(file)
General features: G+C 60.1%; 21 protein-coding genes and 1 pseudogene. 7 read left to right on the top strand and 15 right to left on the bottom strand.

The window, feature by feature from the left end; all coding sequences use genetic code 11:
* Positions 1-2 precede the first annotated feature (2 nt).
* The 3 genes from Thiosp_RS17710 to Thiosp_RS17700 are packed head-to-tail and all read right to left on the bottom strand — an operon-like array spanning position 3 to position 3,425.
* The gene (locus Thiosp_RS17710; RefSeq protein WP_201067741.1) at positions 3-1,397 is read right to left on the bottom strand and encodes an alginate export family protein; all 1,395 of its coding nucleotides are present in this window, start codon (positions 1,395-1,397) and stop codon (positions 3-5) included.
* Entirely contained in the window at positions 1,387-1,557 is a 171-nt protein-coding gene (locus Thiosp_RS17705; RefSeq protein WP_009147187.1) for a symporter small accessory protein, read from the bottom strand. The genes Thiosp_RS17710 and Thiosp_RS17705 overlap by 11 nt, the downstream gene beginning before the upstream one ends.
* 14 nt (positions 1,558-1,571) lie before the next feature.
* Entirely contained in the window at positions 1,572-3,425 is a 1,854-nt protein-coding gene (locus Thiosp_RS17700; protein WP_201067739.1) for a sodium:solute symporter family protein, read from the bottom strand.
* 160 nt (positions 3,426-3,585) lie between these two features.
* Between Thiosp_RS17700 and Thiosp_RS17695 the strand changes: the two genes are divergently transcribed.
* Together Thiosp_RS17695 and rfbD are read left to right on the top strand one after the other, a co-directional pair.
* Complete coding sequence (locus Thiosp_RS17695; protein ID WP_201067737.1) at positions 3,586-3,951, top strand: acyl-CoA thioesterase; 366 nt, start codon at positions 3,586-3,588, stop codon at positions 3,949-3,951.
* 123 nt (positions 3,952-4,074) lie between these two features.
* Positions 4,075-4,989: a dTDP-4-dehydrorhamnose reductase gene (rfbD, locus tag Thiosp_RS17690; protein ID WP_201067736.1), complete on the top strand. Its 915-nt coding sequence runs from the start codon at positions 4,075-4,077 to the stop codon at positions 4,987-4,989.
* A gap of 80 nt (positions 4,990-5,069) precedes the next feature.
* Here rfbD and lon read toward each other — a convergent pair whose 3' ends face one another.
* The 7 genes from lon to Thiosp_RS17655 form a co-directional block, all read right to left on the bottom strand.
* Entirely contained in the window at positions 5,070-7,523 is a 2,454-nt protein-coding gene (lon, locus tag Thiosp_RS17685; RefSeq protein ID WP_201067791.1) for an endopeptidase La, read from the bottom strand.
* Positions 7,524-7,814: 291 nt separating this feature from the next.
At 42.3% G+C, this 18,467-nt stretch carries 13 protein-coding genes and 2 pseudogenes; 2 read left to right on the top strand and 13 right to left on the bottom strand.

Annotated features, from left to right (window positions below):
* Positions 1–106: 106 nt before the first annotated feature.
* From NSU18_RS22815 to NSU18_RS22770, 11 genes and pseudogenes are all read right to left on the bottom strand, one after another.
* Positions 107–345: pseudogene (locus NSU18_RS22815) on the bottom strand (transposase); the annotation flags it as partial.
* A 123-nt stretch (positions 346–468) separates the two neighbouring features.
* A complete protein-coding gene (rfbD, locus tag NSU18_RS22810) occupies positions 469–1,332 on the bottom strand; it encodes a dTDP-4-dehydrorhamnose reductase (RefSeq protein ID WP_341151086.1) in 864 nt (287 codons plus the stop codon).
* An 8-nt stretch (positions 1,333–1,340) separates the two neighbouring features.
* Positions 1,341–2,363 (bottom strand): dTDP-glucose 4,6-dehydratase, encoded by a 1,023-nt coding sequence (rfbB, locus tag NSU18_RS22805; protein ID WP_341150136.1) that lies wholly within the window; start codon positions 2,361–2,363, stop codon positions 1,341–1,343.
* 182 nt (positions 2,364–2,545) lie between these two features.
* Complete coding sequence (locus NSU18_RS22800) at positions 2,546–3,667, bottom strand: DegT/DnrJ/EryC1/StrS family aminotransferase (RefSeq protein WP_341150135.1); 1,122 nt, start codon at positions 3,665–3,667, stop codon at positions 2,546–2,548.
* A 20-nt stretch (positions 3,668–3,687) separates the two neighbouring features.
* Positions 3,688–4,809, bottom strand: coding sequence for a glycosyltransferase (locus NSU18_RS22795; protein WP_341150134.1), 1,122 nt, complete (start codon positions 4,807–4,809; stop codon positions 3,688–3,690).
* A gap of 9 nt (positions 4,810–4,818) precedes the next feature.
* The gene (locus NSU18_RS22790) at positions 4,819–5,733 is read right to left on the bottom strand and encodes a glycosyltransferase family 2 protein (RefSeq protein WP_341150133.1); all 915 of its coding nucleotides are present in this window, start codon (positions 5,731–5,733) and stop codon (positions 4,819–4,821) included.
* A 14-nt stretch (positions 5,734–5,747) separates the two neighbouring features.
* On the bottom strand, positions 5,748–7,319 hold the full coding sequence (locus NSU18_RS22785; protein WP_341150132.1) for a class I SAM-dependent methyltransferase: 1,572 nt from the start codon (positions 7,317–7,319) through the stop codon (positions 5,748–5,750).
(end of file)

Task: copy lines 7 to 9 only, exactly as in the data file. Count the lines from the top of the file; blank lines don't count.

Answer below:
* 14 nt (positions 1,558-1,571) lie before the next feature.
* Entirely contained in the window at positions 1,572-3,425 is a 1,854-nt protein-coding gene (locus Thiosp_RS17700; protein WP_201067739.1) for a sodium:solute symporter family protein, read from the bottom strand.
* 160 nt (positions 3,426-3,585) lie between these two features.